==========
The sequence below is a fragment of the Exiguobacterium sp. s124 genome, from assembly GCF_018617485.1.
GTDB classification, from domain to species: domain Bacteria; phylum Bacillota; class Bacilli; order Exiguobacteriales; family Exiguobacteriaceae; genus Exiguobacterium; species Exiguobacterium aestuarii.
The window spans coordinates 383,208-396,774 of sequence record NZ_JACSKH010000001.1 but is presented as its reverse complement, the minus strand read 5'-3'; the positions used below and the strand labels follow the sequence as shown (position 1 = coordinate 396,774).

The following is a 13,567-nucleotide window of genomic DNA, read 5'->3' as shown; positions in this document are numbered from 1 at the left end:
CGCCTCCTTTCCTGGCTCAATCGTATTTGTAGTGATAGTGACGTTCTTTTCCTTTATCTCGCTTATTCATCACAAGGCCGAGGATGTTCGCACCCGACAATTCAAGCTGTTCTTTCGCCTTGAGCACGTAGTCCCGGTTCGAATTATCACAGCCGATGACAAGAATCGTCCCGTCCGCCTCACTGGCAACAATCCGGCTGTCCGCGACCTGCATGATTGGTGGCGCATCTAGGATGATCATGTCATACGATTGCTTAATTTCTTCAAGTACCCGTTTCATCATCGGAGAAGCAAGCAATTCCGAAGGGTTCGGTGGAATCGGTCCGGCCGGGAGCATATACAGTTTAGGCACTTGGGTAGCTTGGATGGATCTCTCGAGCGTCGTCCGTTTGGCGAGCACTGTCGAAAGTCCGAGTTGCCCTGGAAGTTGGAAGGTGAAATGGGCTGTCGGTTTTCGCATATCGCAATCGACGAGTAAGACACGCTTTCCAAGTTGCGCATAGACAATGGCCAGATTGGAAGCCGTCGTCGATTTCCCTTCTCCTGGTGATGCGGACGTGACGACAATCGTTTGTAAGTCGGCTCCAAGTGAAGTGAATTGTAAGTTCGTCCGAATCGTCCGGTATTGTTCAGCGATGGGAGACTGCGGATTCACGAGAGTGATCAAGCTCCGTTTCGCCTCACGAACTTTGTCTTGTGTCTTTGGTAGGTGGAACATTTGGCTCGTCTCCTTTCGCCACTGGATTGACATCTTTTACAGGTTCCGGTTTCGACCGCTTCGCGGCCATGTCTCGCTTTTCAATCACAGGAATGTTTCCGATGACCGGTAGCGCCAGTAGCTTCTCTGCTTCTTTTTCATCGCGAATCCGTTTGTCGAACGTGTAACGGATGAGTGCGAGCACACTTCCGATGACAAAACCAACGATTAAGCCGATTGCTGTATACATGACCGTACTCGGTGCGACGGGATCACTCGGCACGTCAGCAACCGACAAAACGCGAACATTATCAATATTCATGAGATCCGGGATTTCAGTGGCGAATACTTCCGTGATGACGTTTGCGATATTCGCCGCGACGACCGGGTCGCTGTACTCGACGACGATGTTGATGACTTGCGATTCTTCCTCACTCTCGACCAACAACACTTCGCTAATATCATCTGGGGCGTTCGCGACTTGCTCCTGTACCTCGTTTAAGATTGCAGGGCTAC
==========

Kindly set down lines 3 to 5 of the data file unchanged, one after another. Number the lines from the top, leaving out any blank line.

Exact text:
The window spans coordinates 383,208-396,774 of sequence record NZ_JACSKH010000001.1 but is presented as its reverse complement, the minus strand read 5'-3'; the positions used below and the strand labels follow the sequence as shown (position 1 = coordinate 396,774).

The following is a 13,567-nucleotide window of genomic DNA, read 5'->3' as shown; positions in this document are numbered from 1 at the left end:
CGCCTCCTTTCCTGGCTCAATCGTATTTGTAGTGATAGTGACGTTCTTTTCCTTTATCTCGCTTATTCATCACAAGGCCGAGGATGTTCGCACCCGACAATTCAAGCTGTTCTTTCGCCTTGAGCACGTAGTCCCGGTTCGAATTATCACAGCCGATGACAAGAATCGTCCCGTCCGCCTCACTGGCAACAATCCGGCTGTCCGCGACCTGCATGATTGGTGGCGCATCTAGGATGATCATGTCATACGATTGCTTAATTTCTTCAAGTACCCGTTTCATCATCGGAGAAGCAAGCAATTCCGAAGGGTTCGGTGGAATCGGTCCGGCCGGGAGCATATACAGTTTAGGCACTTGGGTAGCTTGGATGGATCTCTCGAGCGTCGTCCGTTTGGCGAGCACTGTCGAAAGTCCGAGTTGCCCTGGAAGTTGGAAGGTGAAATGGGCTGTCGGTTTTCGCATATCGCAATCGACGAGTAAGACACGCTTTCCAAGTTGCGCATAGACAATGGCCAGATTGGAAGCCGTCGTCGATTTCCCTTCTCCTGGTGATGCGGACGTGACGACAATCGTTTGTAAGTCGGCTCCAAGTGAAGTGAATTGTAAGTTCGTCCGAATCGTCCGGTATTGTTCAGCGATGGGAGACTGCGGATTCACGAGAGTGATCAAGCTCCGTTTCGCCTCACGAACTTTGTCTTGTGTCTTTGGTAGGTGGAACATTTGGCTCGTCTCCTTTCGCCACTGGATTGACATCTTTTACAGGTTCCGGTTTCGACCGCTTCGCGGCCATGTCTCGCTTTTCAATCACAGGAATGTTTCCGATGACCGGTAGCGCCAGTAGCTTCTCTGCTTCTTTTTCATCGCGAATCCGTTTGTCGAACGTGTAACGGATGAGTGCGAGCACACTTCCGATGACAAAACCAACGATTAAGCCGATTGCTGTATACATGACCGTACTCGGTGCGACGGGATCACTCGGCACGTCAGCAACCGACAAAACGCGAACATTATCAATATTCATGAGATCCGGGATTTCAGTGGCGAATACTTCCGTGATGACGTTTGCGATATTCGCCGCGACGACCGGGTCGCTGTACTCGACGACGATGTTGATGACTTGCGATTCTTCCTCACTCTCGACCAACAACACTTCGCTAATATCATCTGGGGCGTTCGCGACTTGCTCCTGTACCTCGTTTAAGATTGCAGGGCTAC